Have you ever thought that most of our perception about the robot is based on the Hollywood movie! The famous 3CPO and R2D2 from Star Wars until the little cute garbage compacting robot named WALL-E; all of these machines are example of our dreams or should I say our quest to what we all think about the robot should be. Although the robot that we are going to build here is still far away from the technologies shown on those movies but at least it will give you an introductory to the robotics world. On this tutorial we will build BRAM which stand for Beginner’s Robot Autonomous Mobile, BRAM construction is designed to be easily built using some of the parts that you could easily found at home, this time we will use Microchip 8-Bits midrange PIC16F690 microcontroller as the BRAM’s brain.
The PIC16F690 microcontroller is one of Microchip midrange 8-bit microcontroller that has a build in 10-bit resolution of Analog to Digital Converter (ADC) peripheral. The ADC is one of the important features that enable us to digitize our analog world. Usually we use the electronic sensor to convert the analog value to the voltage level value. Some of the basic sensor such as LDR (Light Dependent Resistor) is used for measuring the light intensity or NTC (Negative Temperature Coefficient) a special resistor for measuring the temperature.
PIC Analog to Digital Converter C Programming – [Link]
The PIC microcontroller is quite popular in industrial and hobbyist, some of the newest 8-bit midrange Microchip PIC microcontroller with nanoWatt technology is PIC16F690, this 20 pin microcontroller has a build in peripherals such as ADC, UART, PWM, I2C, analog comparator and with 7KBytes program memory flash; for those who’s come from the AVR background this is a good change to gain the knowledge as we know is hard to find the comparable 20 pin 8-bit AVR microcontroller product which has the same feature as Microchip PIC16F690; and for those who are the first time learner welcome to the PIC microcontroller world.
Introduction to the Microchip PIC C Programming – [Link]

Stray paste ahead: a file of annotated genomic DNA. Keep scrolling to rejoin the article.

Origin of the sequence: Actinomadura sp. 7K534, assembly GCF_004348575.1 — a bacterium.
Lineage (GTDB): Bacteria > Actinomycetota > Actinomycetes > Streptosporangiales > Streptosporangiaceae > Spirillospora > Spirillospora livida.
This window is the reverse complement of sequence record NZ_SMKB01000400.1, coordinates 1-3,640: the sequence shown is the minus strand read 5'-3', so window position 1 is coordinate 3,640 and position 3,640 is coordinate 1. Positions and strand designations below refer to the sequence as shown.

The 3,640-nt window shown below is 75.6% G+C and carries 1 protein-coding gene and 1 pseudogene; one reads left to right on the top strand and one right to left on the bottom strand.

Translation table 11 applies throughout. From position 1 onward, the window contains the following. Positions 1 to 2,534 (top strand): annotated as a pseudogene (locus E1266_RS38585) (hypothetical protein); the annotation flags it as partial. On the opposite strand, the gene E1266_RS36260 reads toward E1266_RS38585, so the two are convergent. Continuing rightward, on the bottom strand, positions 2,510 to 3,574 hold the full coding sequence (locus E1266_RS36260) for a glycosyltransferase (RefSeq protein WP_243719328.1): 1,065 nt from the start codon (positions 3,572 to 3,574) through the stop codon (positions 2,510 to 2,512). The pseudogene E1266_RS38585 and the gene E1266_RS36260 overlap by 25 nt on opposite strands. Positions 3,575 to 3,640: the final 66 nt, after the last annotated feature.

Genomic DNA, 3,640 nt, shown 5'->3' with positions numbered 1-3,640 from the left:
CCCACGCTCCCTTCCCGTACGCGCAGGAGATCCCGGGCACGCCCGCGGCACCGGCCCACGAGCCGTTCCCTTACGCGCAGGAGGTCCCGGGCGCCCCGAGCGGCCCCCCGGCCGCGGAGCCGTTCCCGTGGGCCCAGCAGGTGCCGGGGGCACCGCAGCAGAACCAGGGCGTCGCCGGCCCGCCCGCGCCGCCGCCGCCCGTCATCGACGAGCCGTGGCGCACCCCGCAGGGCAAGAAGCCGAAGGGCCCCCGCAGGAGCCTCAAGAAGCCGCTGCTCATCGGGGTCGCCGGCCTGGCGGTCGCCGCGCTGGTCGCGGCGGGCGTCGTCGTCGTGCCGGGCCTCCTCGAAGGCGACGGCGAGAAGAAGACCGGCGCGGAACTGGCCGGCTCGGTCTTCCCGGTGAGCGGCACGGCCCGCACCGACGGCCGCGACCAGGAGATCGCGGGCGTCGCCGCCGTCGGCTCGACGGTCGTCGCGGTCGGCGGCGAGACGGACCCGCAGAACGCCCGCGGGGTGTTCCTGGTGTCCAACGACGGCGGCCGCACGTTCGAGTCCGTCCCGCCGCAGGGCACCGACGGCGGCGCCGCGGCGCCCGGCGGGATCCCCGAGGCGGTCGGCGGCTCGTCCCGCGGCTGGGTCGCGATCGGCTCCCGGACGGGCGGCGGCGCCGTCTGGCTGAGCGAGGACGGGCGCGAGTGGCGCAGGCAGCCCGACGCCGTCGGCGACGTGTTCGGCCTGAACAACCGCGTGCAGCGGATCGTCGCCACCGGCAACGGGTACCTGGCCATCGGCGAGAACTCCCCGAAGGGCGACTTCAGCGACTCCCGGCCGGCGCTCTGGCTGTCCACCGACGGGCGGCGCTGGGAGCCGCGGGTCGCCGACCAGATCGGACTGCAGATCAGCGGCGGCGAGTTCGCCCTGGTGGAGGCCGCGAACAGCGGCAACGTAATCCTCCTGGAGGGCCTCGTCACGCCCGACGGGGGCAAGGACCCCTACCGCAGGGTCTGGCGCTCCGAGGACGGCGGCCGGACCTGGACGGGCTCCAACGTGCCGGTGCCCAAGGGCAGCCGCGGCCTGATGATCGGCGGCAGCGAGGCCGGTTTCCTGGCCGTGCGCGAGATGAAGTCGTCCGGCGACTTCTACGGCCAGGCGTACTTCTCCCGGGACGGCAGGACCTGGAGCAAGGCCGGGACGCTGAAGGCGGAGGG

The PICJazz 20PIN board from ermicro is designed to be used both as the Microchip PIC microcontroller learning and development board. The PICJazz 20PIN board is stand alone microcontroller module equipped with the latest 8-bit class Microchip midrange and high performance such as PIC16F690 or PIC18F14K50 microcontroller that could be used for wide range of applications including embedded controller, remote data logger, robotics and much more.
PICJazz 20PIN Learning and Development Board – [Link]
This project is a servo tester based on PIC16F690 and with code written in C. The timing loop is a crude one relying on a simple tight loop, so the pulses are not massively accurate.The board has four modes of operation, selected using TACT switches with the status indicated on LEDS built into the switches .
Servo Tester Module – [Link]
This is a simple countdown-timer-on-a-chip project – you program the PIC, attach some buttons and a pair of 2-segment LEDs, and you are done.
PIC16F690 Countdown Timer – [Link]
If you like gambling, you should have this toy in your collection. Electronic dice (die) is very easy to build – it uses several component and quite few code lines. Here you can find several Electronic die projects designed for different PIC microcontrollers by Pete Griffiths. These can be built on prototyping breadboard or as single application. Projects are ready for PIC16F84, PIC12F675, PIC16F690 and even on hard TTL logic. [via]
Electronic dice projects on PIC microcontrollers – [Link]